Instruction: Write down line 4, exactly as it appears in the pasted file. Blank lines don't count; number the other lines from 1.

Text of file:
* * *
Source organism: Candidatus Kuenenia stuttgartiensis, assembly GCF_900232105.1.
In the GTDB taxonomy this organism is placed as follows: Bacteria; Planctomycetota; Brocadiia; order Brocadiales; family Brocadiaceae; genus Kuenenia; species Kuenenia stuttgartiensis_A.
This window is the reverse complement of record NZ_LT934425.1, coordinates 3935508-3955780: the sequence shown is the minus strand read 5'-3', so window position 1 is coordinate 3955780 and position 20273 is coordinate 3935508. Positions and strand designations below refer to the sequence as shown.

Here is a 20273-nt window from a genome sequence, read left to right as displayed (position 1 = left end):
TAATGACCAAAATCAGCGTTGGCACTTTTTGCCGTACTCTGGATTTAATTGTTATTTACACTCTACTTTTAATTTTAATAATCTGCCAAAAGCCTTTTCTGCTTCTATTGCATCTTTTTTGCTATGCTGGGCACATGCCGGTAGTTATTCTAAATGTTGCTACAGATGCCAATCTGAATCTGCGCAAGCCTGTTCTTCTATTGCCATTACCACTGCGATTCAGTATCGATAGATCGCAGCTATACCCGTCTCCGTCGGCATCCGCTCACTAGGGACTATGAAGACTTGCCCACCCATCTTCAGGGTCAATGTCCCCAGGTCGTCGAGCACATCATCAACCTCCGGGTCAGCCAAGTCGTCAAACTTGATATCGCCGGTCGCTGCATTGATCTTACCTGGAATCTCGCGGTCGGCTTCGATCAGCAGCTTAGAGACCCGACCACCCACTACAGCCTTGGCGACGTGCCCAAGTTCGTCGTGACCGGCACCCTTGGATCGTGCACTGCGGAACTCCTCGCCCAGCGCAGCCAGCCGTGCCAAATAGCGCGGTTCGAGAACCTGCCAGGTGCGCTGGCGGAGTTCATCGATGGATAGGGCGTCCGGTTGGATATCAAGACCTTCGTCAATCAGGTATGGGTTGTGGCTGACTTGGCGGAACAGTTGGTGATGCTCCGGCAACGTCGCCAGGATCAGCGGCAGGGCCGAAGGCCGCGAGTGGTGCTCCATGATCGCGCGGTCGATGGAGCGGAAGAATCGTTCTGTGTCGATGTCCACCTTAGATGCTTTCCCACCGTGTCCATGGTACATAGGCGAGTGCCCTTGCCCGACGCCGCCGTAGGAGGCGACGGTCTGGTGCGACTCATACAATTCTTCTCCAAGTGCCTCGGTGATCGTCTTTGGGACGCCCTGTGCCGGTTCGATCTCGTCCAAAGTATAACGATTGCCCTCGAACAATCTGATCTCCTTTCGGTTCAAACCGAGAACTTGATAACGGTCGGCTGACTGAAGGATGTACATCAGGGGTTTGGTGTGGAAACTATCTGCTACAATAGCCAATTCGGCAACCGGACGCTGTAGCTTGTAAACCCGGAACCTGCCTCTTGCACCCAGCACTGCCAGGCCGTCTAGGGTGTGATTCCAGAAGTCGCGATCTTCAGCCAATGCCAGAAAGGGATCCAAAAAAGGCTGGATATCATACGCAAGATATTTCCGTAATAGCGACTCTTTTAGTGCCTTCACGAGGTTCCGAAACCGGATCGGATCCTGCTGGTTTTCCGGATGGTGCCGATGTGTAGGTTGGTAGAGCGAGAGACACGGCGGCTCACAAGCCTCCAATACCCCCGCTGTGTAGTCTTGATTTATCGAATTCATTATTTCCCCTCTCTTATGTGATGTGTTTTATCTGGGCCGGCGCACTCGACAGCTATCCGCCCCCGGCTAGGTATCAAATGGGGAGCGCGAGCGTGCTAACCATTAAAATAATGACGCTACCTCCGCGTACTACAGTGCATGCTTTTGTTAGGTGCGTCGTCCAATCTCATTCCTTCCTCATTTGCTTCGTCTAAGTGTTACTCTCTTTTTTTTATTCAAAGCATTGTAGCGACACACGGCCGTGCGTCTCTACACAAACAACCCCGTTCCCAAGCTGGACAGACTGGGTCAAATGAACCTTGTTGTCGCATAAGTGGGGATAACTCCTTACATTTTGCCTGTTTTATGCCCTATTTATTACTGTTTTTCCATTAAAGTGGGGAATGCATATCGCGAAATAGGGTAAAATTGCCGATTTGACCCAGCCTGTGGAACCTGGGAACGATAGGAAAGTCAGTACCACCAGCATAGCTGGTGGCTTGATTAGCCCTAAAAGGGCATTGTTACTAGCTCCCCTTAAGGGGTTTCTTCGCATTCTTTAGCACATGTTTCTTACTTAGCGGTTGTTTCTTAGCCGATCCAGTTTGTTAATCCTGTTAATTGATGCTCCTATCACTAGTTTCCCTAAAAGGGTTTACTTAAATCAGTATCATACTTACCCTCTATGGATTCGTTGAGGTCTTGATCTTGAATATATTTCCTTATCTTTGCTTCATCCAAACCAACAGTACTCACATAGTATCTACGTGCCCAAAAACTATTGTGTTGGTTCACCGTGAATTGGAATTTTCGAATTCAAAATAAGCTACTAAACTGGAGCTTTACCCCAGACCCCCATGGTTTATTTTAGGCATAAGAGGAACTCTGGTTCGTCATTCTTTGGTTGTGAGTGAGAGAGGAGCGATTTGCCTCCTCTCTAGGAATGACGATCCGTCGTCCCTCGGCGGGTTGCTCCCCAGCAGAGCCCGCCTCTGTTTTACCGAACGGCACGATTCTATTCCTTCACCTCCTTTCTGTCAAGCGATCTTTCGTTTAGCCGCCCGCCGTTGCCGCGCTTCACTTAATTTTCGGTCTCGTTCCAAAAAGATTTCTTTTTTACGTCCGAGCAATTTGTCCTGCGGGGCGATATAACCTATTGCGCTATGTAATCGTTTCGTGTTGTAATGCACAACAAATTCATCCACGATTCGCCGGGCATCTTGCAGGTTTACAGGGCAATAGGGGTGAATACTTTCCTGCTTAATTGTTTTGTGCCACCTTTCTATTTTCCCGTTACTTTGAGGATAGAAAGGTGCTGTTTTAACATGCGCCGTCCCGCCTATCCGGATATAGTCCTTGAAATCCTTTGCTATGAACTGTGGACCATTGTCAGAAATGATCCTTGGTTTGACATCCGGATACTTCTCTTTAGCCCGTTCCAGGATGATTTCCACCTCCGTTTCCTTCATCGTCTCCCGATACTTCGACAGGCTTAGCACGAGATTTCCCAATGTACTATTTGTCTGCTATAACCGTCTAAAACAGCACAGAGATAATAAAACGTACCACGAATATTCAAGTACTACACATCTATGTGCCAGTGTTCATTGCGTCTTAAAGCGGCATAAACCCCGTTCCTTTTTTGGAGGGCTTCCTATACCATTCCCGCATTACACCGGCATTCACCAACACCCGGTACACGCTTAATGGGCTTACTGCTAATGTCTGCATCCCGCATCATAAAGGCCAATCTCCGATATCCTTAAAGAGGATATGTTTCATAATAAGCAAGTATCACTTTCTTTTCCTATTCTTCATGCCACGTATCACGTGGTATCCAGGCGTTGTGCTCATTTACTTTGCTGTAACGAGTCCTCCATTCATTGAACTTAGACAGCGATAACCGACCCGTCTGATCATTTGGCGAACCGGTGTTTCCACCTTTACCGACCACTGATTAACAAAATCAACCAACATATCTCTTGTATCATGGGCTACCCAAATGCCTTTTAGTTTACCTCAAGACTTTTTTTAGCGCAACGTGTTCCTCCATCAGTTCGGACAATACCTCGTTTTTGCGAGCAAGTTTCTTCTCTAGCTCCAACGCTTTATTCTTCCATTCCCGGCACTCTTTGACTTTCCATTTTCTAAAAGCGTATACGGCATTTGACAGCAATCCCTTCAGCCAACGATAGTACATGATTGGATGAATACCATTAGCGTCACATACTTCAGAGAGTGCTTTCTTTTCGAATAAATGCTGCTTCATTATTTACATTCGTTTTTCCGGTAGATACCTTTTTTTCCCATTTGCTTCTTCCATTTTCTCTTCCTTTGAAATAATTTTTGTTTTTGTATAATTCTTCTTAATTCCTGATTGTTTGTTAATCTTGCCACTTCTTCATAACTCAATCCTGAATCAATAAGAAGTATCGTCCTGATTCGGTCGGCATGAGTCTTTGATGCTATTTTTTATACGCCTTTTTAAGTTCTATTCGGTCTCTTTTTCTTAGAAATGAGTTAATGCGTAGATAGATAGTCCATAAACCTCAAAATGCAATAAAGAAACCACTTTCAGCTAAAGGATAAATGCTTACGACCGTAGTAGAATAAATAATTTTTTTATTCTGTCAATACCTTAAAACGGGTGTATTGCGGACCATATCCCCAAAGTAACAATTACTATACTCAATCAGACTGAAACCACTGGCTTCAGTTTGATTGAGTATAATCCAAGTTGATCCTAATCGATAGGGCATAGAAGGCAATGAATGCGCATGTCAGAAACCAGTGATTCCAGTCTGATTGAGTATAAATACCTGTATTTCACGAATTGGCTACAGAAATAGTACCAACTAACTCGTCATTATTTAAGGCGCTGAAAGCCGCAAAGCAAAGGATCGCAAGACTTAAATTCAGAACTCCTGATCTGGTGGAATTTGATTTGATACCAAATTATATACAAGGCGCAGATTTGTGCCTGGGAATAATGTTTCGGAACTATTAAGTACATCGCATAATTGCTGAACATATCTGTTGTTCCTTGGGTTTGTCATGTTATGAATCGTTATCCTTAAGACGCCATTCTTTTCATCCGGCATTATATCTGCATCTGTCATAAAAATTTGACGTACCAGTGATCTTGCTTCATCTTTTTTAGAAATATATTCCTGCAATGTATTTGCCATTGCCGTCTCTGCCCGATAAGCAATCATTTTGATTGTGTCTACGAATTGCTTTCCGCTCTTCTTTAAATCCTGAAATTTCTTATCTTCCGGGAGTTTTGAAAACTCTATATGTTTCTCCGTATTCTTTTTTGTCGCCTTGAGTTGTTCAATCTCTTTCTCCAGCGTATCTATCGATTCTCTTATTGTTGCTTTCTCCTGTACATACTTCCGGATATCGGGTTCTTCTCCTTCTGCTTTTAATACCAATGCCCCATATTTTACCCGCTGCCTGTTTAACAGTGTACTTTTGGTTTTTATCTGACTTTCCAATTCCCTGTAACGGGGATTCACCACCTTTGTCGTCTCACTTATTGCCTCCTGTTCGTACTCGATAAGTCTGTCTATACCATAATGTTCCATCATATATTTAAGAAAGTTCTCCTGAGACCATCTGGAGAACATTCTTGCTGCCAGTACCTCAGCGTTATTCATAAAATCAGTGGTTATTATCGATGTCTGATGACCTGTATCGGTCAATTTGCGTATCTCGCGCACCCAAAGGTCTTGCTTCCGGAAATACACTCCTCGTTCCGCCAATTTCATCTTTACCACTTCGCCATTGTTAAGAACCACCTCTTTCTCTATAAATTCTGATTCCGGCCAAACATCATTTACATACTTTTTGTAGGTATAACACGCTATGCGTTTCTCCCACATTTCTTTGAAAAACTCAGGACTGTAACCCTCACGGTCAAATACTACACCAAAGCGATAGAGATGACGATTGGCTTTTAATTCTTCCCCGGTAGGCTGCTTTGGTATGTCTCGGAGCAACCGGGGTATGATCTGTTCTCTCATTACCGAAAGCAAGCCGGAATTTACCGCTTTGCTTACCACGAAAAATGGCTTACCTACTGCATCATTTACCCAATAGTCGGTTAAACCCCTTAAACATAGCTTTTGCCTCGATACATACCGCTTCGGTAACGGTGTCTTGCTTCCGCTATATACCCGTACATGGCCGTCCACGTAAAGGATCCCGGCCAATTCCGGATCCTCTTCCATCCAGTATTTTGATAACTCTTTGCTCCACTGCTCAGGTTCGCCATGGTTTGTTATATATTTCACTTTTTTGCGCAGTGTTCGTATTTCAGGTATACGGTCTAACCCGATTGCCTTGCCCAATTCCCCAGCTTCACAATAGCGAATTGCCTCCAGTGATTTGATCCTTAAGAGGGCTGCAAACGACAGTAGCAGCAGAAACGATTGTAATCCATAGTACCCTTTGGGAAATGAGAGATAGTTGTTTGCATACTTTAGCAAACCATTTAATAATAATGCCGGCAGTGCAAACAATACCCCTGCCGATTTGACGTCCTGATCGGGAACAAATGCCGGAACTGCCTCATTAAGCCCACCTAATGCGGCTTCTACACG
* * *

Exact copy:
Here is a 20273-nt window from a genome sequence, read left to right as displayed (position 1 = left end):